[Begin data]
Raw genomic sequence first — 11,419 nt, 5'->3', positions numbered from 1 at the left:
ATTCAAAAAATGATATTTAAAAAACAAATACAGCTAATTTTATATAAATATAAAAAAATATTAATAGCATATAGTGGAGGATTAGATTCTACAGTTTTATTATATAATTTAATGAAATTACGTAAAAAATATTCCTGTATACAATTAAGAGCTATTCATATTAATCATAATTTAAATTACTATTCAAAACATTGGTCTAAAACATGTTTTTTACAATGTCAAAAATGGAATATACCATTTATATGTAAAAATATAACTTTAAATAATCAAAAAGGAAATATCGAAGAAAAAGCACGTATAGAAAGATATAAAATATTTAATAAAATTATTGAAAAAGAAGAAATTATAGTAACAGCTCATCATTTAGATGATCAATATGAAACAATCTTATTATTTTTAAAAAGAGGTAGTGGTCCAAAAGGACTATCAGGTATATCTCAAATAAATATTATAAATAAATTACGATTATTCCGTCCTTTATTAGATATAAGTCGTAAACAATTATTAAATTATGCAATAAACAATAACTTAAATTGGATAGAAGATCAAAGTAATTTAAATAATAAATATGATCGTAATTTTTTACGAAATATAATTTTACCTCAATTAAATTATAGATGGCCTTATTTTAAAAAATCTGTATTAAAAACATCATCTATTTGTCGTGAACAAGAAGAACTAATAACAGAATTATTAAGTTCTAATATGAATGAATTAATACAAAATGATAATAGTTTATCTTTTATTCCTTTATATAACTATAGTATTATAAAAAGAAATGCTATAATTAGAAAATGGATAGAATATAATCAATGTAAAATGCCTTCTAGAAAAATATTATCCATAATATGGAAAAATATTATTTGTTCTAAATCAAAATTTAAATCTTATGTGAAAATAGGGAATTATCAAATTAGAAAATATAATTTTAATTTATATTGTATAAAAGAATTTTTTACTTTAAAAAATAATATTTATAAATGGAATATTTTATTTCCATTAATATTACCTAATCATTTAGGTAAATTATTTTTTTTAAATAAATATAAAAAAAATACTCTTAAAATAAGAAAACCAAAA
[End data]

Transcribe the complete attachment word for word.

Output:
Raw genomic sequence first — 11,419 nt, 5'->3', positions numbered from 1 at the left:
ATTCAAAAAATGATATTTAAAAAACAAATACAGCTAATTTTATATAAATATAAAAAAATATTAATAGCATATAGTGGAGGATTAGATTCTACAGTTTTATTATATAATTTAATGAAATTACGTAAAAAATATTCCTGTATACAATTAAGAGCTATTCATATTAATCATAATTTAAATTACTATTCAAAACATTGGTCTAAAACATGTTTTTTACAATGTCAAAAATGGAATATACCATTTATATGTAAAAATATAACTTTAAATAATCAAAAAGGAAATATCGAAGAAAAAGCACGTATAGAAAGATATAAAATATTTAATAAAATTATTGAAAAAGAAGAAATTATAGTAACAGCTCATCATTTAGATGATCAATATGAAACAATCTTATTATTTTTAAAAAGAGGTAGTGGTCCAAAAGGACTATCAGGTATATCTCAAATAAATATTATAAATAAATTACGATTATTCCGTCCTTTATTAGATATAAGTCGTAAACAATTATTAAATTATGCAATAAACAATAACTTAAATTGGATAGAAGATCAAAGTAATTTAAATAATAAATATGATCGTAATTTTTTACGAAATATAATTTTACCTCAATTAAATTATAGATGGCCTTATTTTAAAAAATCTGTATTAAAAACATCATCTATTTGTCGTGAACAAGAAGAACTAATAACAGAATTATTAAGTTCTAATATGAATGAATTAATACAAAATGATAATAGTTTATCTTTTATTCCTTTATATAACTATAGTATTATAAAAAGAAATGCTATAATTAGAAAATGGATAGAATATAATCAATGTAAAATGCCTTCTAGAAAAATATTATCCATAATATGGAAAAATATTATTTGTTCTAAATCAAAATTTAAATCTTATGTGAAAATAGGGAATTATCAAATTAGAAAATATAATTTTAATTTATATTGTATAAAAGAATTTTTTACTTTAAAAAATAATATTTATAAATGGAATATTTTATTTCCATTAATATTACCTAATCATTTAGGTAAATTATTTTTTTTAAATAAATATAAAAAAAATACTCTTAAAATAAGAAAACCAAAA